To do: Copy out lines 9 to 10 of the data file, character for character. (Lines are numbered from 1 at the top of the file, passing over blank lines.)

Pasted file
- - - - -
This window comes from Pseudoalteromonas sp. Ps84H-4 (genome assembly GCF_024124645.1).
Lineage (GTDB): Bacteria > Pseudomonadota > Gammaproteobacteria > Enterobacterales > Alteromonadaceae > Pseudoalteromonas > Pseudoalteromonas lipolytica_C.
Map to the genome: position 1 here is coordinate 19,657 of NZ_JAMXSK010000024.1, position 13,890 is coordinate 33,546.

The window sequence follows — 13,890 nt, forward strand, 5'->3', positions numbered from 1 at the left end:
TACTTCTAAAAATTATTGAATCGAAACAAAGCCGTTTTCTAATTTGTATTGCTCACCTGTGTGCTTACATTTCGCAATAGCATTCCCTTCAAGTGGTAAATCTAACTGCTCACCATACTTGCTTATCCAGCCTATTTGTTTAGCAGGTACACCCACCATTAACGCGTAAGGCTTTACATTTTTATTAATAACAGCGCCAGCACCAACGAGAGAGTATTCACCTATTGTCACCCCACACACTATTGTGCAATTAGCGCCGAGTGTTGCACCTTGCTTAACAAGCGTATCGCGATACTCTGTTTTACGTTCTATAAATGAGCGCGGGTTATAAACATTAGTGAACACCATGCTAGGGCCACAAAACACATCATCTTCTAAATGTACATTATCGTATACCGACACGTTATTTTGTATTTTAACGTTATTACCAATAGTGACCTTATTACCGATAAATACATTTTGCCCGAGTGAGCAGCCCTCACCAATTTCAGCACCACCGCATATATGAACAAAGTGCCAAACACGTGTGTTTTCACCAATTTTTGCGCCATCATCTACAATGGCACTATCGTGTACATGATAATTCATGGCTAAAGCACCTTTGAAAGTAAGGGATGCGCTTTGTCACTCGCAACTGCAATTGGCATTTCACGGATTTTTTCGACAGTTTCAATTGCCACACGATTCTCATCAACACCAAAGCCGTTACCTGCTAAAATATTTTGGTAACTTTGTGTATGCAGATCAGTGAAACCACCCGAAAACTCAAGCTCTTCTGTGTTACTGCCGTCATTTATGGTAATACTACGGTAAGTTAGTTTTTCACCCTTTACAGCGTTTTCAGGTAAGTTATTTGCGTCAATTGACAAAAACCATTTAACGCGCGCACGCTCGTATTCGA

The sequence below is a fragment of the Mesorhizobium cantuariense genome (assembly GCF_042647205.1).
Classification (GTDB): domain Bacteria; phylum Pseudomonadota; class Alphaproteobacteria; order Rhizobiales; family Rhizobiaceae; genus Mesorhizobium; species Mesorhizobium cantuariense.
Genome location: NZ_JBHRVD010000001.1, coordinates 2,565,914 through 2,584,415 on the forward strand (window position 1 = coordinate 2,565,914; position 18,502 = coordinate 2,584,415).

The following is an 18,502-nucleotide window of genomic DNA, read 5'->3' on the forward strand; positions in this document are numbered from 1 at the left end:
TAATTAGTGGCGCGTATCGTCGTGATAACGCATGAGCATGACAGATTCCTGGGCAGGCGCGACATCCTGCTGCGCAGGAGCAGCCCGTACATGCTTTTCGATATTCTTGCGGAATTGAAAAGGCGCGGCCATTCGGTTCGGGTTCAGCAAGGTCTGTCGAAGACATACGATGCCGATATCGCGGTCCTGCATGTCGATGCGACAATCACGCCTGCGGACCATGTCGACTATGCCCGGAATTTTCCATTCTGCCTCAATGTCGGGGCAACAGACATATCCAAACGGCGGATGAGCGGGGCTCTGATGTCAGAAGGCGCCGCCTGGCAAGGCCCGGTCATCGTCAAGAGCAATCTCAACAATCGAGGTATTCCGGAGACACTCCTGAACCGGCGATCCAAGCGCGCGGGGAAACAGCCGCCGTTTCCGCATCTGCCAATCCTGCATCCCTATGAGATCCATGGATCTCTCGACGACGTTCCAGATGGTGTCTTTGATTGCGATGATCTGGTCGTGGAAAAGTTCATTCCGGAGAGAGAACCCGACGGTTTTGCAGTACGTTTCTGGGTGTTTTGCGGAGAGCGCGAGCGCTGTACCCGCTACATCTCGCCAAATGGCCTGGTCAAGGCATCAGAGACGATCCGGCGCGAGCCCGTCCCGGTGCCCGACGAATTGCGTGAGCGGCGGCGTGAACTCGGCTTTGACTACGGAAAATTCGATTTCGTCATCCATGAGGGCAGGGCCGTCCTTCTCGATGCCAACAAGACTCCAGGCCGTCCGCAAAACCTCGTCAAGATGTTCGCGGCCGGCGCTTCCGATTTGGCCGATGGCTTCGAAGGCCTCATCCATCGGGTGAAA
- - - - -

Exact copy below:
The following is an 18,502-nucleotide window of genomic DNA, read 5'->3' on the forward strand; positions in this document are numbered from 1 at the left end:
TAATTAGTGGCGCGTATCGTCGTGATAACGCATGAGCATGACAGATTCCTGGGCAGGCGCGACATCCTGCTGCGCAGGAGCAGCCCGTACATGCTTTTCGATATTCTTGCGGAATTGAAAAGGCGCGGCCATTCGGTTCGGGTTCAGCAAGGTCTGTCGAAGACATACGATGCCGATATCGCGGTCCTGCATGTCGATGCGACAATCACGCCTGCGGACCATGTCGACTATGCCCGGAATTTTCCATTCTGCCTCAATGTCGGGGCAACAGACATATCCAAACGGCGGATGAGCGGGGCTCTGATGTCAGAAGGCGCCGCCTGGCAAGGCCCGGTCATCGTCAAGAGCAATCTCAACAATCGAGGTATTCCGGAGACACTCCTGAACCGGCGATCCAAGCGCGCGGGGAAACAGCCGCCGTTTCCGCATCTGCCAATCCTGCATCCCTATGAGATCCATGGATCTCTCGACGACGTTCCAGATGGTGTCTTTGATTGCGATGATCTGGTCGTGGAAAAGTTCATTCCGGAGAGAGAACCCGACGGTTTTGCAGTACGTTTCTGGGTGTTTTGCGGAGAGCGCGAGCGCTGTACCCGCTACATCTCGCCAAATGGCCTGGTCAAGGCATCAGAGACGATCCGGCGCGAGCCCGTCCCGGTGCCCGACGAATTGCGTGAGCGGCGGCGTGAACTCGGCTTTGACTACGGAAAATTCGATTTCGTCATCCATGAGGGCAGGGCCGTCCTTCTCGATGCCAACAAGACTCCAGGCCGTCCGCAAAACCTCGTCAAGATGTTCGCGGCCGGCGCTTCCGATTTGGCCGATGGCTTCGAAGGCCTCATCCATCGGGTGAAA